Thursday, January 1, 2009
Ten years have passed since the adoption of the euro as the common currency of many European Union countries. Today, sixteen EU countries and three "microstates" (Monaco, San Marino, and the Vatican) are officially using the euro. A few other countries use the euro unofficially or without formal agreements with the EU.
Beyond the economic implication of the euro introduction, which I won't discuss here, I'd like to mention the excitement and opportunities that all these new coins have provided coin collectors and enthusiasts. As every participating country has a distinct design on the coins' obverse (the coins have a common reverse), there are nineteen different versions for each euro coin denomination. On top of that, one should add the commemorative, circulating 2-euro coins that have been issued regularly since 1994 (fifty-one, by 2008. The first one is pictured here, issued by Greece for the 2004 Olympics).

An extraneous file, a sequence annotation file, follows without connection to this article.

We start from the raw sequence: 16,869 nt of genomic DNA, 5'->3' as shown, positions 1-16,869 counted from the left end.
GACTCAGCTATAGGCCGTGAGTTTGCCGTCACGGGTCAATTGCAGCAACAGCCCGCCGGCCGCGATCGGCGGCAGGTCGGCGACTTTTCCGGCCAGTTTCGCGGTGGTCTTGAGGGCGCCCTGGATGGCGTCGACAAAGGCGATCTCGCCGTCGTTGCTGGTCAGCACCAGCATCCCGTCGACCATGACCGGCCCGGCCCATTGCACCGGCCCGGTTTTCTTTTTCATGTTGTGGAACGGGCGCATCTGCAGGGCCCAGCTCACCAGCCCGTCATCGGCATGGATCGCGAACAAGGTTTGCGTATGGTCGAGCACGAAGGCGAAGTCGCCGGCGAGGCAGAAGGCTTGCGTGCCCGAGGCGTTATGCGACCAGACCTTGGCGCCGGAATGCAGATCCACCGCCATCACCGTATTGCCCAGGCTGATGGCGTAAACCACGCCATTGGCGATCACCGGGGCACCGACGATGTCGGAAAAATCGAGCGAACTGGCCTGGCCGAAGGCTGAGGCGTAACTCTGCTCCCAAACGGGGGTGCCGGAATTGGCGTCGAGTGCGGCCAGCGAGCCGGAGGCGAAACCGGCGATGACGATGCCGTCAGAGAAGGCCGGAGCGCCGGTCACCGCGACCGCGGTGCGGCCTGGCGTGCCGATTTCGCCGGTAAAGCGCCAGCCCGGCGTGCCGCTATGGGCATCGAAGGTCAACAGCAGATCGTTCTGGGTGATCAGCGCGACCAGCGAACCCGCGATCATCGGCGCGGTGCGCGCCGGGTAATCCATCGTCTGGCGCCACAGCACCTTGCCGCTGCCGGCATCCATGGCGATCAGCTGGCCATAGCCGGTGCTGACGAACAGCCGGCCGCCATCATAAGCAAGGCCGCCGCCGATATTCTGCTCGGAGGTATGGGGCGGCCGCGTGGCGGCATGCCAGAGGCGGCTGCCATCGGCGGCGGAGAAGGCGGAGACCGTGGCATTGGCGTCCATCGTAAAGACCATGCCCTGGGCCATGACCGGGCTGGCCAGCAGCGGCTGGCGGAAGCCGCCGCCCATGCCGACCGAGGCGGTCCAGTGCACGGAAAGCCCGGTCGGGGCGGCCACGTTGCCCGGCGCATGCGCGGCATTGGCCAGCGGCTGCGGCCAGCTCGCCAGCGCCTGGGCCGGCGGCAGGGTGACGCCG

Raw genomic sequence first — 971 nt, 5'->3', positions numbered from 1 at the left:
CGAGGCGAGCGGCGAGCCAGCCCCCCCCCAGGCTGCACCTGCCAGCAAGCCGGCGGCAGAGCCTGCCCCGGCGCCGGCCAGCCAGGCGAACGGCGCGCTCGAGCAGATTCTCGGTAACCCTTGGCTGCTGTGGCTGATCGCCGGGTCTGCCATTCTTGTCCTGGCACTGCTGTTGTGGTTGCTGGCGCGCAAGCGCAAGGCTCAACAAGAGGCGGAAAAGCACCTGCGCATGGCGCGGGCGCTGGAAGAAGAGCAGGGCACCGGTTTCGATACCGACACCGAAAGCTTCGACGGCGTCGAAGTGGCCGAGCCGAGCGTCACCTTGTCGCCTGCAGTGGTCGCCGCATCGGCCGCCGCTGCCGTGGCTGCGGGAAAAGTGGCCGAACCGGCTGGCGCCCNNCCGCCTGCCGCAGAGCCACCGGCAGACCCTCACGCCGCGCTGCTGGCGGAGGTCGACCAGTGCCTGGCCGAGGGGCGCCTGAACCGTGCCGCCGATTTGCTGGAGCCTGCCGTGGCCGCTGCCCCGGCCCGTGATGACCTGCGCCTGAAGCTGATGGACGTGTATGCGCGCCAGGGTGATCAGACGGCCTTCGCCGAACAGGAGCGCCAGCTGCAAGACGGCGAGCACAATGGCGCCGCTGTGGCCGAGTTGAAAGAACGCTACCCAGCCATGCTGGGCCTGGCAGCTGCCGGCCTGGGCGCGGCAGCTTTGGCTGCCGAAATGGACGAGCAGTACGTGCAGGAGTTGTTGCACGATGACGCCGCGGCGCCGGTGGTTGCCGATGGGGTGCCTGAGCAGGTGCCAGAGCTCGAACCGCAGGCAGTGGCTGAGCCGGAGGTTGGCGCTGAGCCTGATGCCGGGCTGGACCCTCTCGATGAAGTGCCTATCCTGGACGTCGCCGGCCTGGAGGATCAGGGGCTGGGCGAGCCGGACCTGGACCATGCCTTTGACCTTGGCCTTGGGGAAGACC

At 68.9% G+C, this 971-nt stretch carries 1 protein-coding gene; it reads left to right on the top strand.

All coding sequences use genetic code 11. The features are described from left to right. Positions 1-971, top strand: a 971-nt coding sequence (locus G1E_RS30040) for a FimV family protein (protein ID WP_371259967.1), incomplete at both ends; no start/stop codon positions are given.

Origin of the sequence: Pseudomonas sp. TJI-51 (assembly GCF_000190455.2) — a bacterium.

The euro coins of Monaco, San Marino, and the Vatican have attracted particular attention, as their low mintage numbers have led to a huge collector demand and high prices. Vatican euros especially are very highly sought after.
Happy New Year!
Posted by SK at 3:19 PM